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BOSTON-When it comes to the Boston office leasing market, there is no place to go but up–but there is also very little up to go to. Class A inventory continued to erode in 2007, according to year-end data provided by Jones Lang LaSalle that shows a minuscule amount of tower space remaining in Boston’s Financial District and core markets such as the Back Bay.

The scant 3.8% vacancy rate for class A product is sending rents into the stratosphere, finishing 2007 at an average asking rate of $67.23 per sf—a whopping 50% spike for the year. The overall asking rent jumped to $54.80 per sf for Boston’s 58.1 million sf office market, a 47% hike for that figure.

“It was a good year,” says JLL managing director William Barrack, a Boston leasing specialist who had anticipated absorption for 2007 would run in the 750,000-sf to 800,000-sf range versus the 991,000-sf achieved. A combination of reduced class A inventory and price sensitivity led to an especially solid result in Boston’s class B sector. The stock of 20.6 million sf accounted for 72% of the net positive absorption registered in the city last year, boosting the class B average asking rent to $40.11 per sf after posting a mid-year mark of $34.47 per sf. The brisk leasing put the class B vacancy rate at 8.5% by year’s end after reaching 11.0% at mid-year. “That will be the value play going forward,” predicts Barrack, who adds that small-sized tenants accounted for most of the leasing in 2007, with the average deal just 7,000 sf.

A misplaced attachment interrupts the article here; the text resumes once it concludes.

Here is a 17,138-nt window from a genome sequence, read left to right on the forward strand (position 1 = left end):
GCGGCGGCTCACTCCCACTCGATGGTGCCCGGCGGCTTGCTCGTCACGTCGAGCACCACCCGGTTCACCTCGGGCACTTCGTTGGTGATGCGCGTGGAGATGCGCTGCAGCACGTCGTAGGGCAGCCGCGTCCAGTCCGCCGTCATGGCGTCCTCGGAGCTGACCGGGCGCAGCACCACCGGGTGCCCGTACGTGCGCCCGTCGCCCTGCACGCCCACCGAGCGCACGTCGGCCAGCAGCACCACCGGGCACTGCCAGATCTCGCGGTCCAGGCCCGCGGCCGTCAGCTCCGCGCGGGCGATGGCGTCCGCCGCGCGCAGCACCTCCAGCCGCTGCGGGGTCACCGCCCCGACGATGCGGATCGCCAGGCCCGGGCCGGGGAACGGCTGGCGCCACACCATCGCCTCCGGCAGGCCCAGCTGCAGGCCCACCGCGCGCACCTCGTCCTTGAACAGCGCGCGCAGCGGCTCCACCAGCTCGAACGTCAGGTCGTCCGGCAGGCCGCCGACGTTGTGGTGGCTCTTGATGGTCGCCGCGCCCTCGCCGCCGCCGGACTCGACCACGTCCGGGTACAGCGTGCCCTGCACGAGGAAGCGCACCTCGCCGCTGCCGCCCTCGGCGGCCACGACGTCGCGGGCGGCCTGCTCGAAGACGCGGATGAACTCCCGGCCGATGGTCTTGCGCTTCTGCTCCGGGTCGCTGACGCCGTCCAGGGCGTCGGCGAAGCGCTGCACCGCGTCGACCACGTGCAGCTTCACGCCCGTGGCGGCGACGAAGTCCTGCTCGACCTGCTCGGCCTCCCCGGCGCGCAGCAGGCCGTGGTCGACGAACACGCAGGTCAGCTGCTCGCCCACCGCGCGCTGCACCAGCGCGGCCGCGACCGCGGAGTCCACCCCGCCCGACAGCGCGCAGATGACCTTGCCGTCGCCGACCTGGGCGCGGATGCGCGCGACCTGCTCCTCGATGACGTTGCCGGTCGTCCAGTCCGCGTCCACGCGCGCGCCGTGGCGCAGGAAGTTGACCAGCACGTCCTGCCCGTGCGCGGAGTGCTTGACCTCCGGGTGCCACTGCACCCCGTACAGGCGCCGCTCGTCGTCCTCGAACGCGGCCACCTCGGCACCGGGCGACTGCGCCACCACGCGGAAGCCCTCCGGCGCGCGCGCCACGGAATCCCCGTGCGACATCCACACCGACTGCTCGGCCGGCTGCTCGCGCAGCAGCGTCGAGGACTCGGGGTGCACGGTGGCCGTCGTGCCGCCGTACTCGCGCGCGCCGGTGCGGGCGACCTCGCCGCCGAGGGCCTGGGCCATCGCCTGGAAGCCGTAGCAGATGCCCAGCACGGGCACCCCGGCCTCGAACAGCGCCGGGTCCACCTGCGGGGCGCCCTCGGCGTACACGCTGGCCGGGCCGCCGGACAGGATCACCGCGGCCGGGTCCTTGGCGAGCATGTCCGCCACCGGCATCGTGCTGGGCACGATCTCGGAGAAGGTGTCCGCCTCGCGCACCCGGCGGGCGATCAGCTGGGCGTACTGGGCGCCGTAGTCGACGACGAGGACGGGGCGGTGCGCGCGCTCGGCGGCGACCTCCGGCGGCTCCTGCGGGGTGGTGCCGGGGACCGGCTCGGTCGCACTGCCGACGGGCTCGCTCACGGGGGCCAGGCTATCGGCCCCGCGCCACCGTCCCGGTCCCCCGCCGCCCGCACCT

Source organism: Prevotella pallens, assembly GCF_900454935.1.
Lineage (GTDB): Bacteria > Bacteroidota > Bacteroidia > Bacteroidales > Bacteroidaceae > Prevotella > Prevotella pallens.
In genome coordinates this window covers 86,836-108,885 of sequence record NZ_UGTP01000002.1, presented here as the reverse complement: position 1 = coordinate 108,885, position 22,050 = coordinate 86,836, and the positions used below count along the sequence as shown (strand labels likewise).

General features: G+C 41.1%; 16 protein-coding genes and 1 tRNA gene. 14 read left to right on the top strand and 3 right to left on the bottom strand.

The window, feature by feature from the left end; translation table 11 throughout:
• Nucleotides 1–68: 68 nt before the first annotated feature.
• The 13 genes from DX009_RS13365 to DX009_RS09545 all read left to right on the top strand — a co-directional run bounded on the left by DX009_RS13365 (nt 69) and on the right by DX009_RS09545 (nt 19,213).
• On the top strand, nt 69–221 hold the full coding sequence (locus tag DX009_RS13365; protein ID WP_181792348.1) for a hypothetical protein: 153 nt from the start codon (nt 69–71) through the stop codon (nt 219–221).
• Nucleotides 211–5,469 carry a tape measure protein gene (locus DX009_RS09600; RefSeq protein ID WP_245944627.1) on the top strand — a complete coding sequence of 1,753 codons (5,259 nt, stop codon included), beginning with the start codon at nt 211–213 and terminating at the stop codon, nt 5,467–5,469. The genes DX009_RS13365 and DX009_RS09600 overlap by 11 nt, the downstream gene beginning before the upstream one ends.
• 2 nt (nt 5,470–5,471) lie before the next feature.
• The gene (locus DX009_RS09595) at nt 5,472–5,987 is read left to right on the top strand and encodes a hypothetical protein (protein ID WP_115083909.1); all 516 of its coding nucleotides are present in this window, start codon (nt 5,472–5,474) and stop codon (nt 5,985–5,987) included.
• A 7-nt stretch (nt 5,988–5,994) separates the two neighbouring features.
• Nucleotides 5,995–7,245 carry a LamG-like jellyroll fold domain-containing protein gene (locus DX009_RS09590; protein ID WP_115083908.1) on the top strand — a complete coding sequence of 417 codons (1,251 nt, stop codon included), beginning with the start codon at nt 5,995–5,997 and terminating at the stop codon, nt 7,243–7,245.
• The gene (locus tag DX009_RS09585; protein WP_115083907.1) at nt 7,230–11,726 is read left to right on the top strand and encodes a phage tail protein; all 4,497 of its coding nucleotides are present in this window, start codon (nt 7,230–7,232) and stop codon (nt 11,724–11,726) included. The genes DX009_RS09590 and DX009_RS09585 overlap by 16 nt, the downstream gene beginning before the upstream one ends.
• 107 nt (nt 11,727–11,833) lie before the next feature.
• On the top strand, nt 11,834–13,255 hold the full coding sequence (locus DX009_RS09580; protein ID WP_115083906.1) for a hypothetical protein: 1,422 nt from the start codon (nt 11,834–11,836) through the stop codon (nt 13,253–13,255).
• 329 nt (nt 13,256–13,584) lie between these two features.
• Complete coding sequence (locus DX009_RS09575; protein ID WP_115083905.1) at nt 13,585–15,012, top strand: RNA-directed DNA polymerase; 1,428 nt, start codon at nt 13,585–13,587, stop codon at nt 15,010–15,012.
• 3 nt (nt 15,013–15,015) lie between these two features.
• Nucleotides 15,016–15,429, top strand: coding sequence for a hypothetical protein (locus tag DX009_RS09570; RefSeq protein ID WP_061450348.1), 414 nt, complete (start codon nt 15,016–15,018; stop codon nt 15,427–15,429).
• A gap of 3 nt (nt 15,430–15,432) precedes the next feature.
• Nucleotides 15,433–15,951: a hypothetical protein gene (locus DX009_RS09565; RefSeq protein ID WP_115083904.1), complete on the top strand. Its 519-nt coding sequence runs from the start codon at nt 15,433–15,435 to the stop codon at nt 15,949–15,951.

Boston’s overall vacancy rate fell to 7.1% in 2007. The fourth quarter net absorption tailed off to 163,000 sf, but Barrack says there are more tenants in the market presently than there have been in 24 months. That bodes well for 2008, he says, although the veteran broker stresses that the outcome will determine largely on how long the credit crunch lingers. “The key is sustainability, and that cuts to the heart of how strong the confidence in the economy is,” he says. “The next six months will be very important.”

The Back Bay, one of Boston’s strongest performers in recent years, was the only submarket among six in Boston to register negative absorption in the final quarter. The minus-27,000 sf was incongruous to recent activity there, as the submarket of 12.8 million sf had positive absorption for the year of 355,000 sf, and retains the lowest vacancy at 3.6%. It is the latter statistic that slowed leasing there, according to Barrack, with options limited. “I think it will continue to gain in popularity,” says Barrack, whose firm puts the average asking rate for the Back Bay at $65.04 per sf, even eclipsing the Financial District’s average of $59.36 per sf.

The Financial District had the strongest year and finish, posting 154,000 sf of net absorption in the fourth quarter and 435,000 sf for the year. The smallest submarket, Charlestown, has the only vacancy in double digits at 15.1% for 1.9 million sf, followed by 9.6% for North Station and an 8.6% mark in the emerging Seaport District. That submarket had a solid 2007, says Barrack, with rents rising appreciably to achieved deals in the $40 per sf range.

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